Talk of a new build for Alder Hey has been going on for nearly a decade. Sir David Henshaw, Chair of Alder Hey states that imminent action will silence all doubts.
"I can empathise with those who say, "we will believe in the Children’s Health Park when we see it".
"However, let me reassure everyone that the preferred bidder for the design and construction of the health park will be announced in 2012, with work beginning that year.
"People may also wonder how can that be possible in the current economic climate? While there is no escaping that these are difficult times, regardless, the Children’s Health Park will go ahead. This will happen because Alder Hey is in good financial shape. The Trust has handled its finances extremely carefully.
"Therefore, there is no better time for the creation of the Children’s Health Park - it’s time for the world to see what we offer here and it should be in a building fit for the purpose.
"Our vision is to be ranked as the best for healthcare provision and preventative care for paediatrics. We want and deserve local, national and global recognition.
"Additionally, to be really effective, the Trust’s vision extends to further engagement with stakeholders that can help us develop, such as collaborative research with Liverpool city universities and involvement with The Merseyside Partnership. We also need to encourage private investment to help us grow our business. Partnership working will enable us to be recognised as an organisation that is keen for progression.
"The Trust has achieved a great deal over the years, but now it’s time to take matters up a gear and to be seen as a player of intent and merit. To achieve that we will need to maintain and build on our reputation for the future.
"The more we build on our strengths, the more employment we can offer. We want to attract healthcare professionals with the best skills and the finest expertise. In turn, those experts in their field will require the finest teams around them. Like attracts like and those teams will need services. The Trust will grow in reputation and as an employer on a local and global scale.
"To any doubters I would say: watch this space. The Children’s Health Park is only the start."
It only takes a quick tour around Alder Hey to understand why the Children’s Health Park is long overdue.
The clinics and wards are overcrowded, natural light and views are severely limited or non existent. The fabric of the building is worn and prohibitively expensive to maintain.
These are the physical aspects represented in a building which has gone beyond its ‘usefulness date’ but what is it like to be a patient and parent at Alder Hey?
Seventeen year old Dylan Lewis, a dialysis patient on ward D2 and his mum, Margaret, attend Alder Hay three times a week for at least three and a half hours or more, travelling from their home in North Wales. Here they talk about their experiences at Alder Hey and what they would like to see in The Children’s Health Park .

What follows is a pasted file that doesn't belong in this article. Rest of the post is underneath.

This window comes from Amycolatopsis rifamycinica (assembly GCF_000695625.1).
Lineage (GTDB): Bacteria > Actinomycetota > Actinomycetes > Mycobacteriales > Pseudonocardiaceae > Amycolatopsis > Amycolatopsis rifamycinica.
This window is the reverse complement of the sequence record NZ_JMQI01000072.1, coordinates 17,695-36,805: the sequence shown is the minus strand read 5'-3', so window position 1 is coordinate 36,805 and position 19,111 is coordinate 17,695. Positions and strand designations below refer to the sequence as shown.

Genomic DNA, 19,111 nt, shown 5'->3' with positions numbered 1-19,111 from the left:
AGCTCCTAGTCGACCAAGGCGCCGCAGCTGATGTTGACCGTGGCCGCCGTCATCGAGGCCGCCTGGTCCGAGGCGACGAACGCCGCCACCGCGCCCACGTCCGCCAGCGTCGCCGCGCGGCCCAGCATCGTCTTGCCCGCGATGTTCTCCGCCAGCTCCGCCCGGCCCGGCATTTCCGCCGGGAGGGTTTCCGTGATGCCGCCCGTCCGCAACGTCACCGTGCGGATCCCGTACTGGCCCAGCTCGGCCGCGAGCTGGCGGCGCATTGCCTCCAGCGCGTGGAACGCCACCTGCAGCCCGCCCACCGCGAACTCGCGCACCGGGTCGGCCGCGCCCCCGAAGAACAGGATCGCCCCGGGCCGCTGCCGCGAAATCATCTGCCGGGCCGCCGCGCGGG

"The staff are really nice here at Alder Hey, but D2 as a place to spend so much of my time isn’t nice at all. It’s so long and narrow. There’s no place for my mum to go if she wants a bit of peace to read her book.
"I bring my laptop in and spend hours playing a game but I can’t get an internet connection so that gets boring after a while.
"If I have to stay overnight on the ward, it can be difficult to get to sleep because of the ages of the other patients. Some are really young and I would prefer my own room especially now I’m older."
On Dylan's wish list: Single bedroom , Wifi , Play Station console, a room for teenage patients to hang out in, a pool table - and 'a comfortable chair for my mum to sit on while she’s waiting for me'.
"We leave our home in North Wales early in the morning to beat the traffic so I’d love it if I could have a cup of tea and some toast with Dylan as he settles down for his treatment. I welcome the idea of ward based kitchens in the Children’s Health Park - what a great idea.
"I have to sit on the ward with Dylan for hours every week and Dylan’s dialysis machine is right across from the door of the outpatient clinic for this department. Sometimes it can be really distressing to hear children crying and screaming, especially those patients with a needle phobia. If Dylan is occupied with his computer and I want to stretch my legs or just find somewhere quiet to think – there is absolutely no where to go, no escape from the activity of a busy hospital.
"Even gazing out of the window is impossible, the windows either have frosted glass for privacy or they overlook a roof or brick walls."
On Margaret's wish list: Big windows that open with a view, a cubicle for privacy especially when Dylan is poorly with ‘flu or a stomach upset and facilities for getting a cup of tea without having to go to the canteen.